CFPB appeals federal court ruling on trusts


In its ongoing lawsuit against the National Collegiate Student Loan Trust (NCSLT), the Consumer Financial Protection Bureau (CFPB) has asked a federal court to deny the NCSLTs petition to appeal an earlier decision that would allow them to be considered “covered persons”.

The CFPB made its request on March 3, saying the debate is not an “exceptional issue justifying review prior to entry of a final judgment,” the CFPB response said. “There is no substantial ground for difference of opinion.”

The NCSLTs disagree, saying that deciding on whether more than a dozen student loan ABS trusts “covered persons” and thus under the Consumer Finance Protection Bureau’s regulation is not something that a court of appeals should take on, according to the agency’s response.

The Consumer Finance Protection Act defines “covered persons” as “any person who provides or engages in providing a consumer financial product or service” or any associate of that person if the associated person acts as a service provider.

Weighing in last month, Moody’s Investors Service, said that the court’s ruling could be potentially costly and damaging to trusts and investors.

“If the CFPB or state attorneys general or both increasingly sue trusts over servicers that run afoul of consumer protections, legal costs and potential damages will rise, exposing investors to additional risk,” the rating agency said. “Similarly, if trusts settle and agree to financially unfavorable terms, investors’ loss risks will rise.”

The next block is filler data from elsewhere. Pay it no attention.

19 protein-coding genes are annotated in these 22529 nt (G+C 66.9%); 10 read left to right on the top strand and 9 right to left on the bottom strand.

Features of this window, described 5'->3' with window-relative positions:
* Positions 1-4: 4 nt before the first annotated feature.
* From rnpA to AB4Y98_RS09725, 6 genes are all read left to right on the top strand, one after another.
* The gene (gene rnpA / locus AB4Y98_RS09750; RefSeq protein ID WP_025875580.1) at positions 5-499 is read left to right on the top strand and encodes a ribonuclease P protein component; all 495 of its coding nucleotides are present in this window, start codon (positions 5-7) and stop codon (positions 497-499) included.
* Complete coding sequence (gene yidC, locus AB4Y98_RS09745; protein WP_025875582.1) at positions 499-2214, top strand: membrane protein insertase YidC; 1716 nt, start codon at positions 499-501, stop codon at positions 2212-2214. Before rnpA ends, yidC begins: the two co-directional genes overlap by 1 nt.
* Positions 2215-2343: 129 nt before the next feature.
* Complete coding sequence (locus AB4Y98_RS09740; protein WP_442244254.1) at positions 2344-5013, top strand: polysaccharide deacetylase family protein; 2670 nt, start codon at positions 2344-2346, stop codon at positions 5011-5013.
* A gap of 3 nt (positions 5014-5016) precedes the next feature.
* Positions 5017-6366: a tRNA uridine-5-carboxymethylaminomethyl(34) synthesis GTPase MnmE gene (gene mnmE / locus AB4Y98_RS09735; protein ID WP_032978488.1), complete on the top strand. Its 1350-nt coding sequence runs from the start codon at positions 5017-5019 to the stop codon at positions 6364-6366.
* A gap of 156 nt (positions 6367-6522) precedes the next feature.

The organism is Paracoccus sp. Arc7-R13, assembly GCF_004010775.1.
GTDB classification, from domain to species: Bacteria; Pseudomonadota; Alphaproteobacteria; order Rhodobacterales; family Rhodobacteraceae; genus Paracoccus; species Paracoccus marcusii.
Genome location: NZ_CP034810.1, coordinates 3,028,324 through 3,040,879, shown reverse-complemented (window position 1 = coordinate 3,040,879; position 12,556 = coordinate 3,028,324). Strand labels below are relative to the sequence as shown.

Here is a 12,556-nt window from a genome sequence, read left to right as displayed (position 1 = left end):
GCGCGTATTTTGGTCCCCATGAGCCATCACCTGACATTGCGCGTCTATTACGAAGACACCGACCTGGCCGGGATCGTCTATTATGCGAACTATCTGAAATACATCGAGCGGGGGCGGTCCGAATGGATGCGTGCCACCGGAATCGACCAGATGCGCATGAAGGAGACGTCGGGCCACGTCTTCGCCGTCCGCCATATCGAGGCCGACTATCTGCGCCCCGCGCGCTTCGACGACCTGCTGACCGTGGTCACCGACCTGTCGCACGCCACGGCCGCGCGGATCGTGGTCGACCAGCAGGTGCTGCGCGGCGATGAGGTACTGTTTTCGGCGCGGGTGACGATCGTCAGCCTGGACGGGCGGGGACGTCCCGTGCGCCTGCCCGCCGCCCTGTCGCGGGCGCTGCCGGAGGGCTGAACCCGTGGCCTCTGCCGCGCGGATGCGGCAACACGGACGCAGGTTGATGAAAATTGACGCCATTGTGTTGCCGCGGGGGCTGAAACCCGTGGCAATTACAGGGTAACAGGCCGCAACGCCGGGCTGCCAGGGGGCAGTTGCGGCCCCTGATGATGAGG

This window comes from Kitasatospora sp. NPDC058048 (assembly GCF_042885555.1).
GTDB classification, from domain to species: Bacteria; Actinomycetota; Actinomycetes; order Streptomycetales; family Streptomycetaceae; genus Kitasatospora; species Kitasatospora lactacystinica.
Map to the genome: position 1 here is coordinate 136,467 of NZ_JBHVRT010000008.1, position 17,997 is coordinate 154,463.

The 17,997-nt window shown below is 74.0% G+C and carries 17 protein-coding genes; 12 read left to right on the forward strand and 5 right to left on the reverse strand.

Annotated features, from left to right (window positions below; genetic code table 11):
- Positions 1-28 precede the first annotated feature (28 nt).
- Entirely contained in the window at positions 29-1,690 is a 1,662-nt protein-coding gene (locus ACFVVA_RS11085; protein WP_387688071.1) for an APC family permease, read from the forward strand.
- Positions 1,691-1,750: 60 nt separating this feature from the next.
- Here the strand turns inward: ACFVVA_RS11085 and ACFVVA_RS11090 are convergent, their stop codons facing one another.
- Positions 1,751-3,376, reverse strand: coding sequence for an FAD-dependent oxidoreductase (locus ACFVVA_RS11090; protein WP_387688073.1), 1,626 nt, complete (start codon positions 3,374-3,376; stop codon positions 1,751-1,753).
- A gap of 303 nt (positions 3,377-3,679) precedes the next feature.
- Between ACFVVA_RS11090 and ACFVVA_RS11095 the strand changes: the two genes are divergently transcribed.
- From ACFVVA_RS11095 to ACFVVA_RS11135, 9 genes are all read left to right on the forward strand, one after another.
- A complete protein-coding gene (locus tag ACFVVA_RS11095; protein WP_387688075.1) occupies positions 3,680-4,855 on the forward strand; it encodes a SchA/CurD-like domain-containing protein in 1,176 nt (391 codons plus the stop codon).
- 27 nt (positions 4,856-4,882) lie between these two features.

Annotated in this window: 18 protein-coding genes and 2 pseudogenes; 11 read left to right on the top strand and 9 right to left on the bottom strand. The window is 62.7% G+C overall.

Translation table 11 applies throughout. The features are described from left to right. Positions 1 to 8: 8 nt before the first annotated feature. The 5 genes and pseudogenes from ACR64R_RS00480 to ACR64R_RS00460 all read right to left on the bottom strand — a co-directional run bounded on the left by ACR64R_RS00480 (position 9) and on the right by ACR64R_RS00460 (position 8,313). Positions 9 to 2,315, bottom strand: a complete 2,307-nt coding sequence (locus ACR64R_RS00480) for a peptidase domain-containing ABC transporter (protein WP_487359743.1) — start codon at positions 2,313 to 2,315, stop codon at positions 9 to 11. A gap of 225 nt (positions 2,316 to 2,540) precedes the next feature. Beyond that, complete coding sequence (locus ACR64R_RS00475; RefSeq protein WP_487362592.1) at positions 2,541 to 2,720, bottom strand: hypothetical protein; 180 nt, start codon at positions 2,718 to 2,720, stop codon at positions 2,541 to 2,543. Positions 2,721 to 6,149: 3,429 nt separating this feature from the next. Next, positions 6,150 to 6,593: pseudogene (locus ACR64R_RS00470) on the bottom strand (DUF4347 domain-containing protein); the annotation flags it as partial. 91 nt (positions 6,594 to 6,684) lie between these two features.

The dispute stems from 2017, when the CFPB filed suit against 15 Delaware statutory student loan securitization trusts. The CFPB argued that the NCSLTs employed questionable debt collection and litigation methods. The agency says that the student loan trusts can be considered “covered persons” for the purpose of the complaint.

However, the structured-finance industry and its legal representation say that NCSLTs programs aren’t covered persons because the Trusts have no internal management or employees, leaving the sub-servicers and servicers to collect on the student loans.

Now, both parties are waiting to see if the court of appeals will agree to hear the appeal.

If the court of appeals hears the appeal, then both the NCSLTs and CFPB will file briefs about their concerns and the court of appeals will hear oral arguments before deciding. If the court of appeals declines to hear the appeal, the case will go back to the district court.